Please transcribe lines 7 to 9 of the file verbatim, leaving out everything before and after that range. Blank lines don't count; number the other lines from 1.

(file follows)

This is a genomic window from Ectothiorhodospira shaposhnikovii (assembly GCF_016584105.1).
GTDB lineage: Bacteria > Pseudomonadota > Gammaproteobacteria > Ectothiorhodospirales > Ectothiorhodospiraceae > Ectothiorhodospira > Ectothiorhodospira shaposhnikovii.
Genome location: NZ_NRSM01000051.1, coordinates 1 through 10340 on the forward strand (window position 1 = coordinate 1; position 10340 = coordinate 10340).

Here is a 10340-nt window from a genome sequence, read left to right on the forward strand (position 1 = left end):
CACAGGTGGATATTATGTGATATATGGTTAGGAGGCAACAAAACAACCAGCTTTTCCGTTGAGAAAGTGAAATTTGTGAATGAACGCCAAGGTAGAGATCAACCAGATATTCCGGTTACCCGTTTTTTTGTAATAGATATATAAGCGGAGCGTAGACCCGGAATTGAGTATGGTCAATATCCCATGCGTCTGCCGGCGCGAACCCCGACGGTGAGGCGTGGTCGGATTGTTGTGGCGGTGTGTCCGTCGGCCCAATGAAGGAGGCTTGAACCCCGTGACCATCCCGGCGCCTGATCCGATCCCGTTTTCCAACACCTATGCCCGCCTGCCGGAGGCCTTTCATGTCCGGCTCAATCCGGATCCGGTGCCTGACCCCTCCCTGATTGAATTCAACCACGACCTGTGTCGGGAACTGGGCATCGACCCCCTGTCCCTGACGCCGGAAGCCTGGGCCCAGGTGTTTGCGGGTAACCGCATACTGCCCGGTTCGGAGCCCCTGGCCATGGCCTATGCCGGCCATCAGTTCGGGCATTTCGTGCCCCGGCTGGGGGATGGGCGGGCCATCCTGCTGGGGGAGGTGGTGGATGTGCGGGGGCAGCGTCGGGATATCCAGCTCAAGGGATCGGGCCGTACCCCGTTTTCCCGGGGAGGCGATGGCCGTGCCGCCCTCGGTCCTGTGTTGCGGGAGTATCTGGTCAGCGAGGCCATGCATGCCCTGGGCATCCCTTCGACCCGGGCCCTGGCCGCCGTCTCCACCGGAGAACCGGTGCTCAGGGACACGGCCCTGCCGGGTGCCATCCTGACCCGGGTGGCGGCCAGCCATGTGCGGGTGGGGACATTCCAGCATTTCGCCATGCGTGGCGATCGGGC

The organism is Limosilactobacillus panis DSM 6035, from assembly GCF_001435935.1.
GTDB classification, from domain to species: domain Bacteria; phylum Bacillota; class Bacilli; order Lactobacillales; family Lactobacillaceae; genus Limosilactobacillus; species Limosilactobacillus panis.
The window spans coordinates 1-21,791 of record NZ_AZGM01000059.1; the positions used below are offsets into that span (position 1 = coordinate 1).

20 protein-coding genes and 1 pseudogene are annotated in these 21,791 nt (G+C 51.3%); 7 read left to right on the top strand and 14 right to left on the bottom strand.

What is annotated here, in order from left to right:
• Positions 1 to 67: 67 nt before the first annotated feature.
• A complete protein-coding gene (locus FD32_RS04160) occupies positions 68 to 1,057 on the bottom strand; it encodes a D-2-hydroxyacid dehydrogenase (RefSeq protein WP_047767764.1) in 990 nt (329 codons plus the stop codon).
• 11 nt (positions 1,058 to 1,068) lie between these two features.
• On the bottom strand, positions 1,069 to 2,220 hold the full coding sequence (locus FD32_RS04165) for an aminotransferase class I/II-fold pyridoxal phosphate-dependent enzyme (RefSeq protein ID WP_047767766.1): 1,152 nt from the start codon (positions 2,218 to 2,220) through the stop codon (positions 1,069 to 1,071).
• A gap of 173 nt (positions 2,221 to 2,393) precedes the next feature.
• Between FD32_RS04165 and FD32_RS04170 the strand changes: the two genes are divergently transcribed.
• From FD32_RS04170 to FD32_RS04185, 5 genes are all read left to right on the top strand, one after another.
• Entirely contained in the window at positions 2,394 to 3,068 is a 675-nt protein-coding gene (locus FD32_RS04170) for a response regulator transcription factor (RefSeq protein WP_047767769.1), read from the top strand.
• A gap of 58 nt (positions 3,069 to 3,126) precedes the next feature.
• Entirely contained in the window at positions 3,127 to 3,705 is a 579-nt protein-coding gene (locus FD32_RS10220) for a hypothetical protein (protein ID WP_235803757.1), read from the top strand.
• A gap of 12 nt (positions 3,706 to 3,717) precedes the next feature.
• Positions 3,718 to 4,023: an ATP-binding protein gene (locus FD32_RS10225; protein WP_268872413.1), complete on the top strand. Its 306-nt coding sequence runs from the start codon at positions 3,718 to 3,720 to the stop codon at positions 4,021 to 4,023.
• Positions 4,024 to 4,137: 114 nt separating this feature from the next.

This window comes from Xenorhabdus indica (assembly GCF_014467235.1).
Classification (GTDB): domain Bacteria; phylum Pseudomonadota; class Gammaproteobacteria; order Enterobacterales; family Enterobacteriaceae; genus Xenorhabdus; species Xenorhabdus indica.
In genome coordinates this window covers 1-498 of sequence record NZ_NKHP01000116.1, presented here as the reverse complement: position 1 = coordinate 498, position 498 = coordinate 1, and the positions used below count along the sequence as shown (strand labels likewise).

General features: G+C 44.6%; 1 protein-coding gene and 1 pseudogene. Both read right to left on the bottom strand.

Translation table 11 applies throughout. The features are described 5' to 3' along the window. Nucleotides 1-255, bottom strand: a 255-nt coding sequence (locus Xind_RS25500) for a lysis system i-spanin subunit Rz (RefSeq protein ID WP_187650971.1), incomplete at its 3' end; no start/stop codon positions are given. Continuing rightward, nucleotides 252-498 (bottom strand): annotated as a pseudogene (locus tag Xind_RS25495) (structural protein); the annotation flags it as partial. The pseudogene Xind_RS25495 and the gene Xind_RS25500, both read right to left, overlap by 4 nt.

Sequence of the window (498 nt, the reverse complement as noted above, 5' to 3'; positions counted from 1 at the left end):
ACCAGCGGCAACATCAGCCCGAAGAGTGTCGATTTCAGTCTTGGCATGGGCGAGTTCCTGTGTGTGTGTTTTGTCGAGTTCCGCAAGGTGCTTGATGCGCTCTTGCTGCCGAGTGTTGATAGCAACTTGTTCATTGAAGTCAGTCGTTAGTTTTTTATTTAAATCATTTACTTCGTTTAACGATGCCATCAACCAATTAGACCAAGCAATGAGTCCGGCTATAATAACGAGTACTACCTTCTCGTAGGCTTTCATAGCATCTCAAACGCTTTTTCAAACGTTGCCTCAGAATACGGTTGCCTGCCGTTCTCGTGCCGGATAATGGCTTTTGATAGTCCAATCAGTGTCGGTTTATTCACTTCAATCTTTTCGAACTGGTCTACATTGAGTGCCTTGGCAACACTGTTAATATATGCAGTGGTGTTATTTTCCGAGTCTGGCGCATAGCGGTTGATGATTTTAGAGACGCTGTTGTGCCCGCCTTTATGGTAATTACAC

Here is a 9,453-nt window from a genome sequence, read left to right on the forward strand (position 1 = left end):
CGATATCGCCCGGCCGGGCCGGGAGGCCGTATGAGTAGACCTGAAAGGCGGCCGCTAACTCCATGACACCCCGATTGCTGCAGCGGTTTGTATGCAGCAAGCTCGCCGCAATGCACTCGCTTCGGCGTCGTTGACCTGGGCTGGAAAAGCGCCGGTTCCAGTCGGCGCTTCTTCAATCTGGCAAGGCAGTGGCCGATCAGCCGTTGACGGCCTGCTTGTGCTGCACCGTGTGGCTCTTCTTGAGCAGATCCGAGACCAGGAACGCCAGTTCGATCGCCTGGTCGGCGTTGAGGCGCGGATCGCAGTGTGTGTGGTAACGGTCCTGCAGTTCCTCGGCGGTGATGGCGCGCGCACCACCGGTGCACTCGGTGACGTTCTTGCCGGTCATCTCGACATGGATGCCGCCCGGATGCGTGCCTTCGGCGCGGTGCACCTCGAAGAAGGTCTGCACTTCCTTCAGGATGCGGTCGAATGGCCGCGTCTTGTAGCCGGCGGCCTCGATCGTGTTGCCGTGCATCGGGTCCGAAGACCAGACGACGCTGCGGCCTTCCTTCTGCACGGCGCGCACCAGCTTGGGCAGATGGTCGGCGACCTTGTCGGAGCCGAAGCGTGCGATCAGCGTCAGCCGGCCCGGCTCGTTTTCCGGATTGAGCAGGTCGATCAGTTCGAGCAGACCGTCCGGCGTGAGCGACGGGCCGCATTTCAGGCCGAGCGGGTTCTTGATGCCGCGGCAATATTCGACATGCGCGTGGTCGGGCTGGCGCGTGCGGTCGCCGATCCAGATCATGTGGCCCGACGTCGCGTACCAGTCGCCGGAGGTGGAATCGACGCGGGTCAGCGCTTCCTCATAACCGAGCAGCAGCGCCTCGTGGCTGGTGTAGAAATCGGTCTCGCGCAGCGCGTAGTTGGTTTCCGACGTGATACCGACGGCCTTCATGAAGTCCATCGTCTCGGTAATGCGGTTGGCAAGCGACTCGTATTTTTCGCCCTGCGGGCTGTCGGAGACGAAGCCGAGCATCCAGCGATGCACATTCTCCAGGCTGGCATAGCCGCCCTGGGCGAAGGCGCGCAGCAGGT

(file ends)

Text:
GTDB classification, from domain to species: domain Bacteria; phylum Bacillota; class Bacilli; order Lactobacillales; family Lactobacillaceae; genus Limosilactobacillus; species Limosilactobacillus panis.
The window spans coordinates 1-21,791 of record NZ_AZGM01000059.1; the positions used below are offsets into that span (position 1 = coordinate 1).

20 protein-coding genes and 1 pseudogene are annotated in these 21,791 nt (G+C 51.3%); 7 read left to right on the top strand and 14 right to left on the bottom strand.